The energy conservation issue with parallel charged plates with a hole.

In summary, the potential energy of the capacitor doesn't change if a charged particle enters and exists the system.
  • #1
Harperchisari
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A while back I thought of an issue with parallel charged plates. Imagine this: a set of opposite charged resistive plates with holes in the center. In theory, there is a finite amount of energy required to push a positive charged particle through the hole in the positive plate (in theory it should be comparatively small). However, due to the relatively uniform electric field in between the plates, the charged particle could garner up to an infinite amount of kinetic energy if the distance is infinite. This creates the issue that it takes a set, finite energy to push the particle into the plate, but, depending on the distance, one could get more energy out than in. While work has to be put into separate the plates, the potential energy of the plates doesn't change if a charged particle enters and exists the system. Even if heat is created by the force on the plates, that doesn't change their charge, and thereby the potential.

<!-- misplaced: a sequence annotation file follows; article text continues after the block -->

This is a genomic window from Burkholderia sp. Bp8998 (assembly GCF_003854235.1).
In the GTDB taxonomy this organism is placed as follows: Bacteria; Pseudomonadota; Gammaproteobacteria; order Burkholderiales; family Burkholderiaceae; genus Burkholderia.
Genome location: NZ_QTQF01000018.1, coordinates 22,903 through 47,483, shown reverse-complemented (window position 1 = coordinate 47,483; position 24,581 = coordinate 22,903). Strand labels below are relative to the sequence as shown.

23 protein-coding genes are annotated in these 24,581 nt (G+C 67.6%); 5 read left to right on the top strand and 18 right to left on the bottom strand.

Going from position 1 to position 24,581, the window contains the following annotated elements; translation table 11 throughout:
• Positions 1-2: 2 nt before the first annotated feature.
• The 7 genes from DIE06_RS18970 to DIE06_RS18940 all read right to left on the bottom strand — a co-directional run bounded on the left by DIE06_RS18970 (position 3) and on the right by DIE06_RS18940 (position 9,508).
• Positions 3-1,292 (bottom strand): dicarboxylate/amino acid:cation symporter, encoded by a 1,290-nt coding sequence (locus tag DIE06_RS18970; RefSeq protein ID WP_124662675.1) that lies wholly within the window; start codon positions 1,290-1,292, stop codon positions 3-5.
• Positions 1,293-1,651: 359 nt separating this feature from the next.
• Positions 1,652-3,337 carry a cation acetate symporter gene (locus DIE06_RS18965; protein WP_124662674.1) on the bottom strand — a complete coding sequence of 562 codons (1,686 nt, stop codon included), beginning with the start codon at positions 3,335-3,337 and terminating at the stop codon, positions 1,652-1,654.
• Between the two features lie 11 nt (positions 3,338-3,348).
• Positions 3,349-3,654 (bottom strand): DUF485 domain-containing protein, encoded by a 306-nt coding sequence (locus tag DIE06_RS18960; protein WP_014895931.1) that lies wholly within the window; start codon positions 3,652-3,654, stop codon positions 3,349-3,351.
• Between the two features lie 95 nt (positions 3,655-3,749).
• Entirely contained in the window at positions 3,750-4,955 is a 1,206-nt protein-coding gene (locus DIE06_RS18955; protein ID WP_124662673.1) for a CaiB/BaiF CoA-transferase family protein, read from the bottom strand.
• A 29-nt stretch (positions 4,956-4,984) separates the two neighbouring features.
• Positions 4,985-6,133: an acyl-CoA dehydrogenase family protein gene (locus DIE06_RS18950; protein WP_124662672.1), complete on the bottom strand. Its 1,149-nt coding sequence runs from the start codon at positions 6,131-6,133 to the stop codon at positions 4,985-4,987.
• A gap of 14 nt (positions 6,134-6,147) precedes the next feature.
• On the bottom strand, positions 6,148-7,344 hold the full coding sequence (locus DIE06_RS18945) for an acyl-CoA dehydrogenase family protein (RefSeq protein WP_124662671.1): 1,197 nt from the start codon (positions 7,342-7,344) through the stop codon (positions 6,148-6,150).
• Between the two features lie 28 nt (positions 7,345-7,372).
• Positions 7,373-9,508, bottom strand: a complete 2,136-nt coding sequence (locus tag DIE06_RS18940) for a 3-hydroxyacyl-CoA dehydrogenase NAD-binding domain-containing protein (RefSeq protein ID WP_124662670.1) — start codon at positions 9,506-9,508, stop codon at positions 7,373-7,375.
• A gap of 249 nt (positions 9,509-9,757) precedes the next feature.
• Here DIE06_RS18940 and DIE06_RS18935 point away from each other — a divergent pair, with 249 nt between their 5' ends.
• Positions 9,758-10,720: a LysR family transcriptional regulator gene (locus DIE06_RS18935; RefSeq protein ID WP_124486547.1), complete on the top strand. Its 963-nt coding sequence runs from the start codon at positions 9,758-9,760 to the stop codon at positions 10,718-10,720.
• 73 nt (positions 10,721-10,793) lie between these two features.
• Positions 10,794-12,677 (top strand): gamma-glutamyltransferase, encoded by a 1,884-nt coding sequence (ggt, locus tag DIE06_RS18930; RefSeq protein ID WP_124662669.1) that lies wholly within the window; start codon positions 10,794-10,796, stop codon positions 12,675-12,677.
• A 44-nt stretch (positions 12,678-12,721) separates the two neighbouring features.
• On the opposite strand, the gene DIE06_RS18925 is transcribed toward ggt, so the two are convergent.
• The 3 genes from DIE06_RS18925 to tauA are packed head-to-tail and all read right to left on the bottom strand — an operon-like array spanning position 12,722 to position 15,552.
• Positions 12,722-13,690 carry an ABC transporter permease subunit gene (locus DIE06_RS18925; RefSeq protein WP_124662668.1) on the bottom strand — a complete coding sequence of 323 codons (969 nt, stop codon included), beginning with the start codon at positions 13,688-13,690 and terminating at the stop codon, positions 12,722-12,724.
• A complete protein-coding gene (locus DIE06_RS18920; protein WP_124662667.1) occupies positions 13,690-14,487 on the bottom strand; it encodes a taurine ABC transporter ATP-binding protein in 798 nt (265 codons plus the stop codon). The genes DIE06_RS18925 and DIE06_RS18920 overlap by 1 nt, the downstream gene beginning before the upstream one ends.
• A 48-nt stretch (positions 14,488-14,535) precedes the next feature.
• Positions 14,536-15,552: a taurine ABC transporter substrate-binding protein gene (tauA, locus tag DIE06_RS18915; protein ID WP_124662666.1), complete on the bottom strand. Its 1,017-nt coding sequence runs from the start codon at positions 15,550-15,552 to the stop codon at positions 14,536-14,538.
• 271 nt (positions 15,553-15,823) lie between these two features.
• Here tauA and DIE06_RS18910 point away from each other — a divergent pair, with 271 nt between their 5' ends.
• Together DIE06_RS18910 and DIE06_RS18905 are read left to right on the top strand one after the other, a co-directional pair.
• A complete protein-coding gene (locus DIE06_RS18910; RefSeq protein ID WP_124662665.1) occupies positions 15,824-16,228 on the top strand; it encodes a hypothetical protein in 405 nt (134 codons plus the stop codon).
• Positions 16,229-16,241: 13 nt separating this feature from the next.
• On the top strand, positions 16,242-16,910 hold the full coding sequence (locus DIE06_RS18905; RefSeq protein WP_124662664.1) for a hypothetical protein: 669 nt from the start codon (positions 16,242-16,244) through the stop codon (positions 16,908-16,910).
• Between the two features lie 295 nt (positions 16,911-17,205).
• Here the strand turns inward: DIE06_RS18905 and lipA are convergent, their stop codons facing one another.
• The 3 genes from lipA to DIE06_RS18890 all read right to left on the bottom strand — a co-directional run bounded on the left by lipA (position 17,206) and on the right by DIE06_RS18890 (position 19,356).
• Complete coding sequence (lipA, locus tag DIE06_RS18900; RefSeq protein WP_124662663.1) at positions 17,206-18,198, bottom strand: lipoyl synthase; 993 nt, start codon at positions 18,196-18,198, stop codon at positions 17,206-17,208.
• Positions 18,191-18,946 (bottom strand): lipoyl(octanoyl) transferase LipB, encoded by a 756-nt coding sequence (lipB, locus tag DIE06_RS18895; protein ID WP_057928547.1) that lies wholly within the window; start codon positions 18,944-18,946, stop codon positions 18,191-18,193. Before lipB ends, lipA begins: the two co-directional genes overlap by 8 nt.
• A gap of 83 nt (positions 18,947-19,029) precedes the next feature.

I have attached a document to this post which gives a more specific example as well as an image to clarify the problem. I have since run out of people to ask as no seems to be able to figure out what specifically is conceptually the source of the energy.
 

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  • The “Redstone Torch” - The Parallel Plate Problem_.pdf
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  • #2
I was considering writing up a triple integral which describes the electric field but from what I remember the equation for a finite plane isn't simplify-able , and wouldn't result in a very useful answer. I have seen quite a few posts regarding conservation of energy within a capacitor, similar to this however those do not seem to pose the "hole" scenario.
 
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  • #3